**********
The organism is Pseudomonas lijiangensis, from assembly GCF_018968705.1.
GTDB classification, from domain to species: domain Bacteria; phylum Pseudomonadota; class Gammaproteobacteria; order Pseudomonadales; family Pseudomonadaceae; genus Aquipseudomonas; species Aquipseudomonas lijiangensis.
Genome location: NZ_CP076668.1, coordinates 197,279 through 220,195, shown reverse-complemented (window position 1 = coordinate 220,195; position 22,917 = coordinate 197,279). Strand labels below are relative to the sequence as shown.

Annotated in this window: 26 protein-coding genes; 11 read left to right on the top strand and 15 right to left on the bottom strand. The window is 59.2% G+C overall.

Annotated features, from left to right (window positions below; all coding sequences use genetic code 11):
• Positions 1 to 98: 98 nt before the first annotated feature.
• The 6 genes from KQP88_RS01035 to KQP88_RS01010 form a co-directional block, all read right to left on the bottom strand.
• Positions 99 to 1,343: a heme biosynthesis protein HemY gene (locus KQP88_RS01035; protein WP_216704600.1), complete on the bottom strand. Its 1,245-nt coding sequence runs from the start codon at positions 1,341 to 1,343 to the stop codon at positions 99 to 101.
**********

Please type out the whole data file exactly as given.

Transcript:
The organism is Pseudomonas lijiangensis, from assembly GCF_018968705.1.
GTDB classification, from domain to species: domain Bacteria; phylum Pseudomonadota; class Gammaproteobacteria; order Pseudomonadales; family Pseudomonadaceae; genus Aquipseudomonas; species Aquipseudomonas lijiangensis.
Genome location: NZ_CP076668.1, coordinates 197,279 through 220,195, shown reverse-complemented (window position 1 = coordinate 220,195; position 22,917 = coordinate 197,279). Strand labels below are relative to the sequence as shown.

Annotated in this window: 26 protein-coding genes; 11 read left to right on the top strand and 15 right to left on the bottom strand. The window is 59.2% G+C overall.

Annotated features, from left to right (window positions below; all coding sequences use genetic code 11):
• Positions 1 to 98: 98 nt before the first annotated feature.
• The 6 genes from KQP88_RS01035 to KQP88_RS01010 form a co-directional block, all read right to left on the bottom strand.
• Positions 99 to 1,343: a heme biosynthesis protein HemY gene (locus KQP88_RS01035; protein WP_216704600.1), complete on the bottom strand. Its 1,245-nt coding sequence runs from the start codon at positions 1,341 to 1,343 to the stop codon at positions 99 to 101.